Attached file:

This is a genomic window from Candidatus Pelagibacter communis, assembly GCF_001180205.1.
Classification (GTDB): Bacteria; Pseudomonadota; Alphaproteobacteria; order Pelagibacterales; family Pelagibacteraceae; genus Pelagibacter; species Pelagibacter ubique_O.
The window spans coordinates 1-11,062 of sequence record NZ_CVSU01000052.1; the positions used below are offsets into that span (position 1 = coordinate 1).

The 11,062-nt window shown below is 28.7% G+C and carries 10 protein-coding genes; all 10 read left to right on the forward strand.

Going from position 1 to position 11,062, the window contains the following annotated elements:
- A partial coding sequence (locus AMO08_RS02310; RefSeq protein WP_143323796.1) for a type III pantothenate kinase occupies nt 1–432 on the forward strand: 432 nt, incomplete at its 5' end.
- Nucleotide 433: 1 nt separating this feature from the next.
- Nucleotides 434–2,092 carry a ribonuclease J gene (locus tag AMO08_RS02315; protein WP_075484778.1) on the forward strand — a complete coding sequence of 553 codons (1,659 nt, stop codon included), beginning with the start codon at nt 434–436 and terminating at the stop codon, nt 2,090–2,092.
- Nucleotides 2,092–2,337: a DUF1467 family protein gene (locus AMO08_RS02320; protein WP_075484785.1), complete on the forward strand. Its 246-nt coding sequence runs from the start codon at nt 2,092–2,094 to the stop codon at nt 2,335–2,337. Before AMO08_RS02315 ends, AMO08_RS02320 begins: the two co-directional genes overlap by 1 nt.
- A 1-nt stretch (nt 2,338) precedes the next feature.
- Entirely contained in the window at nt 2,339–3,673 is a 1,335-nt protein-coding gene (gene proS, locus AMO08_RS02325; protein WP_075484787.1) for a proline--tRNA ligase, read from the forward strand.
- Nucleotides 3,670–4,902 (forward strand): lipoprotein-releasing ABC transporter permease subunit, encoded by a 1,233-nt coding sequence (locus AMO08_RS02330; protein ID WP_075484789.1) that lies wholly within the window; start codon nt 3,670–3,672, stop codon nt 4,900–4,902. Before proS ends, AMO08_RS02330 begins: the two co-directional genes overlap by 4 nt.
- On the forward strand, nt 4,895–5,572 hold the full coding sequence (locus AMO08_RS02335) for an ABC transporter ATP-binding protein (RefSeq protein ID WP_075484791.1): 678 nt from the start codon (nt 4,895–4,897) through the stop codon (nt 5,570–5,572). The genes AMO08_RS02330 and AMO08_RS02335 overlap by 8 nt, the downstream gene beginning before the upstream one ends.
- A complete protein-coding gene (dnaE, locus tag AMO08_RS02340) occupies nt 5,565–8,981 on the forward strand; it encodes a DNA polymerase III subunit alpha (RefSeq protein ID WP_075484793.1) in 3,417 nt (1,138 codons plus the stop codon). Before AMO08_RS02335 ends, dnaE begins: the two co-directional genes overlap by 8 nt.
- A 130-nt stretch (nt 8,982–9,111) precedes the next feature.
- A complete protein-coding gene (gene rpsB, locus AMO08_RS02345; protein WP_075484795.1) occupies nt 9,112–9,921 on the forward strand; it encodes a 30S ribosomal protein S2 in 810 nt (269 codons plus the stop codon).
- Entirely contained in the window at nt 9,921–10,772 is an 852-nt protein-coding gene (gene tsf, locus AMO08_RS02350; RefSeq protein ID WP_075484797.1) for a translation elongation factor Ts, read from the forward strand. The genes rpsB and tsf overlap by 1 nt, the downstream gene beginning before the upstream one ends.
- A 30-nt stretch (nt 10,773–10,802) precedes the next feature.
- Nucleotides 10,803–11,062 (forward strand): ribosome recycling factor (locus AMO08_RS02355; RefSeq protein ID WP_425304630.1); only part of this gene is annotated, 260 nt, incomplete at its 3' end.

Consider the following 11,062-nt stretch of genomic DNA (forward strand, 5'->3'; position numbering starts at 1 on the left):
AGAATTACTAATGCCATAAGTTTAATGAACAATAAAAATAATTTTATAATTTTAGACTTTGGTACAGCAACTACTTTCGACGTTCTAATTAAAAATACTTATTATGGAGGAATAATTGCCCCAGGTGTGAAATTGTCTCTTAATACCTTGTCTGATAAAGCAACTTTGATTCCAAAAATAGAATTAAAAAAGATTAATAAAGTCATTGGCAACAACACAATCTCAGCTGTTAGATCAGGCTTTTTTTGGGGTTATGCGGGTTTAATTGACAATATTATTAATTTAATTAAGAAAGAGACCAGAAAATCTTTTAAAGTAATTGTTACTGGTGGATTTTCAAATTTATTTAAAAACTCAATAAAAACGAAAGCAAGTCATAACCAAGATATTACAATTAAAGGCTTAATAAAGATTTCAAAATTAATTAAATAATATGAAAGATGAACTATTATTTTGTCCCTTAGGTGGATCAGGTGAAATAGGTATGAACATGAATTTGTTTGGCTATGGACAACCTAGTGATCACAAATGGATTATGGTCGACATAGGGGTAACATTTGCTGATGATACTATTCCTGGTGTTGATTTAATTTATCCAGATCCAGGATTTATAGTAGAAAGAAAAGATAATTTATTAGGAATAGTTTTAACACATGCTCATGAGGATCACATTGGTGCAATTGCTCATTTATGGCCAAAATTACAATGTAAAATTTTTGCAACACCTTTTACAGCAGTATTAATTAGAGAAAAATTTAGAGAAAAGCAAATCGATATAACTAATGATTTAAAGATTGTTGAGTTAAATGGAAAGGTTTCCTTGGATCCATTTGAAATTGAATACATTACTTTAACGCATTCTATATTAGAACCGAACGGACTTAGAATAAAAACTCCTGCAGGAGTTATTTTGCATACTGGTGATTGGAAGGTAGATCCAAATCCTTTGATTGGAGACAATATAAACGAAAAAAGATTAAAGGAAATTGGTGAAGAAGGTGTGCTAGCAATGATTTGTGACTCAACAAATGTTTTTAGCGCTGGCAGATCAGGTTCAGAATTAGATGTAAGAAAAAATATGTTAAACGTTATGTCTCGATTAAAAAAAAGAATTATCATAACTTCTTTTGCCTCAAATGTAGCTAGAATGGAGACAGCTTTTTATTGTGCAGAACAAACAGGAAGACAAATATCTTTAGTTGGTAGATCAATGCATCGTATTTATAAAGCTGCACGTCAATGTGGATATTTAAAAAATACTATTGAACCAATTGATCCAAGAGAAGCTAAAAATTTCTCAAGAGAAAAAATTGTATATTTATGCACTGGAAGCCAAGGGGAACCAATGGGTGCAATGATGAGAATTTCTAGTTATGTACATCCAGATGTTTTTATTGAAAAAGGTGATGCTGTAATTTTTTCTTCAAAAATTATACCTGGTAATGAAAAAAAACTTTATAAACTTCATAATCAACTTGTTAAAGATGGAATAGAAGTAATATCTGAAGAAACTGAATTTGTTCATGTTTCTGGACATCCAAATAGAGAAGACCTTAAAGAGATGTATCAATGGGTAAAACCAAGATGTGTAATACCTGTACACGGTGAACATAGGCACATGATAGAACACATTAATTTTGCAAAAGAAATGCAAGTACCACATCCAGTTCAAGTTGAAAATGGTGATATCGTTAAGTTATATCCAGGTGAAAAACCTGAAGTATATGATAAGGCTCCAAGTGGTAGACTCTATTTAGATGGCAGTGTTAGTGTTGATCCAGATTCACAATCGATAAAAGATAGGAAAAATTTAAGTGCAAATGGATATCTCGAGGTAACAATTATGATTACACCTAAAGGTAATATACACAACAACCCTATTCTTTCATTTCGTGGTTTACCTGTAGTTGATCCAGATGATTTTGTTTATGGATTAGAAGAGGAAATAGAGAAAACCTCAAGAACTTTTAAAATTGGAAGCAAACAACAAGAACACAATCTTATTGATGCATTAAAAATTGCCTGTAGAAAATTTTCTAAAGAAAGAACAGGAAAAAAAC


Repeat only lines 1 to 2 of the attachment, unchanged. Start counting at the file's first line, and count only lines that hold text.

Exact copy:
This is a genomic window from Candidatus Pelagibacter communis, assembly GCF_001180205.1.
Classification (GTDB): Bacteria; Pseudomonadota; Alphaproteobacteria; order Pelagibacterales; family Pelagibacteraceae; genus Pelagibacter; species Pelagibacter ubique_O.